The French start-up, Homa, recently announced its $100m Series B. With a clear objective to build gaming communities by empowering third-party developers, Homa is democratising the gaming industry. Its latest cash injection was led by Quadrille Capital and Headline and backed by several European VCs (Northzone, Fabric Ventures, Bpifrance, Eurazeo and Singular).
Like any successful start-up, Homa is solving a real issue. Recently, it has been incredibly challenging for software developers to stand out. With small development teams and limited access to funding, great ideas were being crushed at the development stage.
Homa’s software allows third-party developers to build, optimise and market games. They have created 80 games to date and boast over one billion downloads.
Homa is looking to use the capital to explore web3 and the world of NFTs. The company, founded by Daniel Nathan and Olivier Le Bas in 2018, aims to build a universe of interconnected games.
Those familiar with venture capital round sizes may have raised their eyebrow when they saw ‘$100m Series B’.
Crunchbase reported that the average Series B size in H1 2022 was $50 million (down 8% from $54 million in H1 2021). Even against the backdrop of ballooning round sizes in recent years, Homa’s investment and subsequent valuation are impressive, to say the least.
In August, the UK economy unexpectedly dropped by 0.3%, sparking fears of a recession by the end of the year.
Figures released by the Office for National Statistics (ONS) on 12th October revealed that the UK’s gross domestic product (GDP) fell by 0.3% in August, underperforming relative to analyst expectations that it would stall rather than shrink. This underperformance means that the value of the goods and services it produces has decreased, indicating that the economy is performing poorly.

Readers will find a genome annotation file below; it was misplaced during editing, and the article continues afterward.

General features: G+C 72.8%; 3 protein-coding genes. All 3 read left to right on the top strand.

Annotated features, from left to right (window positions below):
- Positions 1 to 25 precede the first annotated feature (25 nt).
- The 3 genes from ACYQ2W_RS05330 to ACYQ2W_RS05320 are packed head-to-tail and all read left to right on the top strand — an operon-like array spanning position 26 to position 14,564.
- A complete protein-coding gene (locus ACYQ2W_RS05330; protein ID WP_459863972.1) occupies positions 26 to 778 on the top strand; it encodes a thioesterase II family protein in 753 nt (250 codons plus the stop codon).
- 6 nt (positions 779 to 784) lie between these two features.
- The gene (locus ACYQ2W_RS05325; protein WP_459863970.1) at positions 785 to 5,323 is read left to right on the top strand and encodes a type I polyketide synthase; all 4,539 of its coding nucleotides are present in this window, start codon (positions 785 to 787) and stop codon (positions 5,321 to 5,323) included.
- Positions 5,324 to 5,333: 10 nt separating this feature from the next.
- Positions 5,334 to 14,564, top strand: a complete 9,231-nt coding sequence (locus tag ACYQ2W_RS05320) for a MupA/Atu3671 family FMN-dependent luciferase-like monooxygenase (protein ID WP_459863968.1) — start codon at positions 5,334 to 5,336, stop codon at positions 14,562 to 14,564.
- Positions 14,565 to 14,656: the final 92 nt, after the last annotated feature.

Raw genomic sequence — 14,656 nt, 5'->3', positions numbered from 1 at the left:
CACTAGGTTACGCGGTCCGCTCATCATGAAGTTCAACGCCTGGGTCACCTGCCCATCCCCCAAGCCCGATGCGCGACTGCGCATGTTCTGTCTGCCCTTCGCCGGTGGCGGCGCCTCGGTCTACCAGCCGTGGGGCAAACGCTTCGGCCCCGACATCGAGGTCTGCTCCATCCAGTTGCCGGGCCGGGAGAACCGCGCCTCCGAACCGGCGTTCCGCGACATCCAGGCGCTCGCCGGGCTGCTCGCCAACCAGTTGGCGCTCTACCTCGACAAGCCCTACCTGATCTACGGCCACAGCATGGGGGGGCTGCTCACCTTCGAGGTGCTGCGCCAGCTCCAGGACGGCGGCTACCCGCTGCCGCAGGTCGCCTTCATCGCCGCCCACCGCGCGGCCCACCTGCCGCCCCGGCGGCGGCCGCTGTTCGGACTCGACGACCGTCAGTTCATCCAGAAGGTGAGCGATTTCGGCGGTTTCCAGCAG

The technical definition of a recession is when GDP declines for two consecutive quarters. Some experts are now predicting further declines in the final months of 2022, with the possibility of the UK entering a recession in the near future. This runs counter to Liz Truss’ aims to promote UK economic growth and has the potential to undermine the effectiveness of the recent Conservative mini-budget.
According to ONS data, the main driver of this drop was a decline in manufacturing and maintenance work, which negatively impacted the oil and gas sector. This decline was partially caused by ongoing financial recovery from the Covid-19 pandemic, as a decrease in government spending led to pharmaceutical companies reducing production.
High energy prices resulting from Russia’s invasion of Ukraine have also increased production costs, further reducing manufacturing. The rise in costs resulting from this has led to a high inflation rate.
The financial markets’ adverse reactions to the Conservative mini-budget could also exacerbate the potential recession in the coming months, as exemplified by the value of the pound sinking to record lows.
High inflation and related falls in spending can lead to company insolvencies and a rise in the rate of unemployment. This might involve lawyers who are often instructed to assist with restructuring companies to reduce costs or carry out insolvency procedures.
Moreover, M&A activity typically falls during a recession, meaning less work for lawyers working in this area.